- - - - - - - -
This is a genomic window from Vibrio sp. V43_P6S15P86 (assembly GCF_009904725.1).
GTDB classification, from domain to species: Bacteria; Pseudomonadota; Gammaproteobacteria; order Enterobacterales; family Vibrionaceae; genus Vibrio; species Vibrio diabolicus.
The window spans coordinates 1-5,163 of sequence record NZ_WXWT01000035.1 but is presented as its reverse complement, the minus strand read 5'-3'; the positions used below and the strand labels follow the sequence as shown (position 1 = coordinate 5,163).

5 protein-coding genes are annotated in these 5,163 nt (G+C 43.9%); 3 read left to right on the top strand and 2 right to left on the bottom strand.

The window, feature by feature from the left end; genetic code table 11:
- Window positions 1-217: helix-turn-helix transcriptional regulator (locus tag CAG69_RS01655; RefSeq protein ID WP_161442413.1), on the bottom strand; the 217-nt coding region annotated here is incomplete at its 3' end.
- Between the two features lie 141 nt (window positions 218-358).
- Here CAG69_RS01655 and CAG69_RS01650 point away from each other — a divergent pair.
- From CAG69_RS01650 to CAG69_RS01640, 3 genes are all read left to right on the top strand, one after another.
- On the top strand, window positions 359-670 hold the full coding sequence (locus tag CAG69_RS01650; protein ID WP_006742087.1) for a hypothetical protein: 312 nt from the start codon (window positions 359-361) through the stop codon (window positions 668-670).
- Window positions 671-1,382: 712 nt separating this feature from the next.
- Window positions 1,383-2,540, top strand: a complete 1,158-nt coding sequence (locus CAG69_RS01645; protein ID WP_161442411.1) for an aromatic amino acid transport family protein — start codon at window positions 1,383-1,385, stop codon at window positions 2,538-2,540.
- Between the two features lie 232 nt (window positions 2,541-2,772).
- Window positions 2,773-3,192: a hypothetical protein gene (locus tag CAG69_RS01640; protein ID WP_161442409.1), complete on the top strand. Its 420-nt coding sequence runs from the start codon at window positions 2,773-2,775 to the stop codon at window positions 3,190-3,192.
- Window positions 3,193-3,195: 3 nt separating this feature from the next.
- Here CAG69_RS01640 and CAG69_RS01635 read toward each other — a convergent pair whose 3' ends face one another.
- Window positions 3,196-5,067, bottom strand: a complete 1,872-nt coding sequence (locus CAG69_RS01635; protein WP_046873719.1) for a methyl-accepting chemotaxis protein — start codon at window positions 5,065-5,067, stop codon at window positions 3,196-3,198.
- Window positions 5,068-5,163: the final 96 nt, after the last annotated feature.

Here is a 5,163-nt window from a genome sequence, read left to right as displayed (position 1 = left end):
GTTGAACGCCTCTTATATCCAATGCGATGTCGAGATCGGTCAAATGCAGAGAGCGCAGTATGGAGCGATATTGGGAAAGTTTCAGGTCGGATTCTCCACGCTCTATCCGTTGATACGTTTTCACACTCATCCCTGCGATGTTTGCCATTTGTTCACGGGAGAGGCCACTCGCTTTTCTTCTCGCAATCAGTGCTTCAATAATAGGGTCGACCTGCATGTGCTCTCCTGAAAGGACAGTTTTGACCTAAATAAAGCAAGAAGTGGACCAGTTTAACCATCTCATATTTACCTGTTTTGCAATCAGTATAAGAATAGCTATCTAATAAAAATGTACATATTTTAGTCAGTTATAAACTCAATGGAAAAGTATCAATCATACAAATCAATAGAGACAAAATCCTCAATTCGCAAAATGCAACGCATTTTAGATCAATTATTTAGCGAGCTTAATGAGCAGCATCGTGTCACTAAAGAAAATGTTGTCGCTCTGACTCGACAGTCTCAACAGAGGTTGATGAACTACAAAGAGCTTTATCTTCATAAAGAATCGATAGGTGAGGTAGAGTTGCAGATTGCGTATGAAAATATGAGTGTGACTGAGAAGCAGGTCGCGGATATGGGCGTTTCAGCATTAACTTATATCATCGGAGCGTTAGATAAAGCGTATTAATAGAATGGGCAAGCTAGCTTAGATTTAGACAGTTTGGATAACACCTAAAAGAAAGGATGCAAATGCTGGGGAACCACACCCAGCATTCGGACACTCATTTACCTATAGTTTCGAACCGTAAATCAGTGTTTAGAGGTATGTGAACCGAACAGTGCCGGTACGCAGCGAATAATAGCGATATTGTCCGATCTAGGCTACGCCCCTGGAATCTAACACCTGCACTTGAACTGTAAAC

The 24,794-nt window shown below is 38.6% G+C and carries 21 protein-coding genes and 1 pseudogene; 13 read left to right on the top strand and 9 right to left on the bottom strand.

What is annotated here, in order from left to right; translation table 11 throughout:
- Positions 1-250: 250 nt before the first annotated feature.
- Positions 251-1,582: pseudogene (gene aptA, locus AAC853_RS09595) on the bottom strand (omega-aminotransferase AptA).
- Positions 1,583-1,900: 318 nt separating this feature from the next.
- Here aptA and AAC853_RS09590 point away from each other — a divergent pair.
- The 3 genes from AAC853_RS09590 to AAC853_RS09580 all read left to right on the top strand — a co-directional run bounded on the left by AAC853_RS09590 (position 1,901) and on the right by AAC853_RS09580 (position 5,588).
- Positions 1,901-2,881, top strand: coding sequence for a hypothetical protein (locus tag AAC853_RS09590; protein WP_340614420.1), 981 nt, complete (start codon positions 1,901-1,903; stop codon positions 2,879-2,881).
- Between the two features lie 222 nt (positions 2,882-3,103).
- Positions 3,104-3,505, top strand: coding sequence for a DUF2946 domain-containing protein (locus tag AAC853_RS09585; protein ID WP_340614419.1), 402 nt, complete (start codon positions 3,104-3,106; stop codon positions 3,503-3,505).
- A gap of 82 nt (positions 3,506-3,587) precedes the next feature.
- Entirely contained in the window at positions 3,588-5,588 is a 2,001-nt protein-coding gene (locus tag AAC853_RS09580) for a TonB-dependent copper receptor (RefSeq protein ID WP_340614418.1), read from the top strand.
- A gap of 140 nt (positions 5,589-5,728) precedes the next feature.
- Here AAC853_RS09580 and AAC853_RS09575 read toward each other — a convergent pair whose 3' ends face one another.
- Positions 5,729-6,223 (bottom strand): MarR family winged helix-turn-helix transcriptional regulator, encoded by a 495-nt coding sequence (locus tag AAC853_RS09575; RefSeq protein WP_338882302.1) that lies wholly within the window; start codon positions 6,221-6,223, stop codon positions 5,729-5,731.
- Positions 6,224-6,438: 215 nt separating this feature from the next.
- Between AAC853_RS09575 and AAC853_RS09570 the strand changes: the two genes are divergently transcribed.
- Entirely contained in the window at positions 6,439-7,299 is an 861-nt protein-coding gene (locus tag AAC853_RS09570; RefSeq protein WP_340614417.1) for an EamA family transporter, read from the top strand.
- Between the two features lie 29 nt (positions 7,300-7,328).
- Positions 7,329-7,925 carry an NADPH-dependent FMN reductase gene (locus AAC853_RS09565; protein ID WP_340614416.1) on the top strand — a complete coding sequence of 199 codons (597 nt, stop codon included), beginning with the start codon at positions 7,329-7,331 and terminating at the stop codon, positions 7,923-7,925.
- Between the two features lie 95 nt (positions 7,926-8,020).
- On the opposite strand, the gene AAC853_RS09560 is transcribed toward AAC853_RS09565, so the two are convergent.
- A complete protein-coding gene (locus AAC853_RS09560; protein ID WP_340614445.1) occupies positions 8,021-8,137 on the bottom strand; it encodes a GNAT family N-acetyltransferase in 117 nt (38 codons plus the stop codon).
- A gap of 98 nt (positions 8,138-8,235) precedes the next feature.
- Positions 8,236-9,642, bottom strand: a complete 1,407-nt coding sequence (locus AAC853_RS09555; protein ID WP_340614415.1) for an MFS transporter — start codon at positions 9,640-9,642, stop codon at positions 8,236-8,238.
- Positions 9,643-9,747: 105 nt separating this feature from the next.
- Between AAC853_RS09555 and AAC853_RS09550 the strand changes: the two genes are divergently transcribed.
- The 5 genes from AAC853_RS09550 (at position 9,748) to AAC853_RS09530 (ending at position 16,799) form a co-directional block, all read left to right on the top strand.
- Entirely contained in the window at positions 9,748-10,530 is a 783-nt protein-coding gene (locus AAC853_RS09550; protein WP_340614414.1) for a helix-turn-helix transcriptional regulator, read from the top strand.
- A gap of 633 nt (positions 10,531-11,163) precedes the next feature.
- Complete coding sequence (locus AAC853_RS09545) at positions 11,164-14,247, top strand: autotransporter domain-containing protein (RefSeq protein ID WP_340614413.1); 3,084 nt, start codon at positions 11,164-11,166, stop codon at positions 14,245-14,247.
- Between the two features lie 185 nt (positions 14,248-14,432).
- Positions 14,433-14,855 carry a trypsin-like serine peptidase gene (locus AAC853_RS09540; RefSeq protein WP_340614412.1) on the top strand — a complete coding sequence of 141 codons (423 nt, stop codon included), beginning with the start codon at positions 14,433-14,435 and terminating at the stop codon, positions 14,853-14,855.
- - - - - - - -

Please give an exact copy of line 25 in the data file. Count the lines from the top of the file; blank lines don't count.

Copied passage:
- Positions 1,583-1,900: 318 nt separating this feature from the next.